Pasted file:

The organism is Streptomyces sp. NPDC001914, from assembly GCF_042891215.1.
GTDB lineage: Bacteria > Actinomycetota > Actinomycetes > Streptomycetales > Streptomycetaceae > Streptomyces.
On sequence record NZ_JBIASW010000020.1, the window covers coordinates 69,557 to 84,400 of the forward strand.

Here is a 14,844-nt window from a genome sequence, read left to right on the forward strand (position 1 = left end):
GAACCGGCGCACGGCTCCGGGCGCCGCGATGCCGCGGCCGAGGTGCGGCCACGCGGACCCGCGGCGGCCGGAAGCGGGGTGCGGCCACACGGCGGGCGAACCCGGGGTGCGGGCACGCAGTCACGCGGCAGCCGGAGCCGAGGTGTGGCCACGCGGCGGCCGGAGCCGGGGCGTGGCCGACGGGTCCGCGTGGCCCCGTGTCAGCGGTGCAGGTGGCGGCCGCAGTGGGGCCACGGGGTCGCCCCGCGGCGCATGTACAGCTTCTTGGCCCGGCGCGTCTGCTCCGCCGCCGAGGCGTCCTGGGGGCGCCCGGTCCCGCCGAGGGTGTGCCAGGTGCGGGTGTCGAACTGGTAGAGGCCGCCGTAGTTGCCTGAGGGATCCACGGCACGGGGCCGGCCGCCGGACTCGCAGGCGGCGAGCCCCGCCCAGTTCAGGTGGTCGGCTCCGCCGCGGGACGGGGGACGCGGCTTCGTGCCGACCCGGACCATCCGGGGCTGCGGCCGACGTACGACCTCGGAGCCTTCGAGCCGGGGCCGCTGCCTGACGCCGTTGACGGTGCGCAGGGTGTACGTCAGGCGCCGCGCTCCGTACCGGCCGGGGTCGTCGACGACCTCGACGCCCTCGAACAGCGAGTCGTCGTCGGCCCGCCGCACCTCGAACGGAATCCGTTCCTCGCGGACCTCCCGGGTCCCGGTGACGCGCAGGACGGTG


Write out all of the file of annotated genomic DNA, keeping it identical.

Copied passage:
The organism is Streptomyces sp. NPDC001914, from assembly GCF_042891215.1.
GTDB lineage: Bacteria > Actinomycetota > Actinomycetes > Streptomycetales > Streptomycetaceae > Streptomyces.
On sequence record NZ_JBIASW010000020.1, the window covers coordinates 69,557 to 84,400 of the forward strand.

Here is a 14,844-nt window from a genome sequence, read left to right on the forward strand (position 1 = left end):
GAACCGGCGCACGGCTCCGGGCGCCGCGATGCCGCGGCCGAGGTGCGGCCACGCGGACCCGCGGCGGCCGGAAGCGGGGTGCGGCCACACGGCGGGCGAACCCGGGGTGCGGGCACGCAGTCACGCGGCAGCCGGAGCCGAGGTGTGGCCACGCGGCGGCCGGAGCCGGGGCGTGGCCGACGGGTCCGCGTGGCCCCGTGTCAGCGGTGCAGGTGGCGGCCGCAGTGGGGCCACGGGGTCGCCCCGCGGCGCATGTACAGCTTCTTGGCCCGGCGCGTCTGCTCCGCCGCCGAGGCGTCCTGGGGGCGCCCGGTCCCGCCGAGGGTGTGCCAGGTGCGGGTGTCGAACTGGTAGAGGCCGCCGTAGTTGCCTGAGGGATCCACGGCACGGGGCCGGCCGCCGGACTCGCAGGCGGCGAGCCCCGCCCAGTTCAGGTGGTCGGCTCCGCCGCGGGACGGGGGACGCGGCTTCGTGCCGACCCGGACCATCCGGGGCTGCGGCCGACGTACGACCTCGGAGCCTTCGAGCCGGGGCCGCTGCCTGACGCCGTTGACGGTGCGCAGGGTGTACGTCAGGCGCCGCGCTCCGTACCGGCCGGGGTCGTCGACGACCTCGACGCCCTCGAACAGCGAGTCGTCGTCGGCCCGCCGCACCTCGAACGGAATCCGTTCCTCGCGGACCTCCCGGGTCCCGGTGACGCGCAGGACGGTG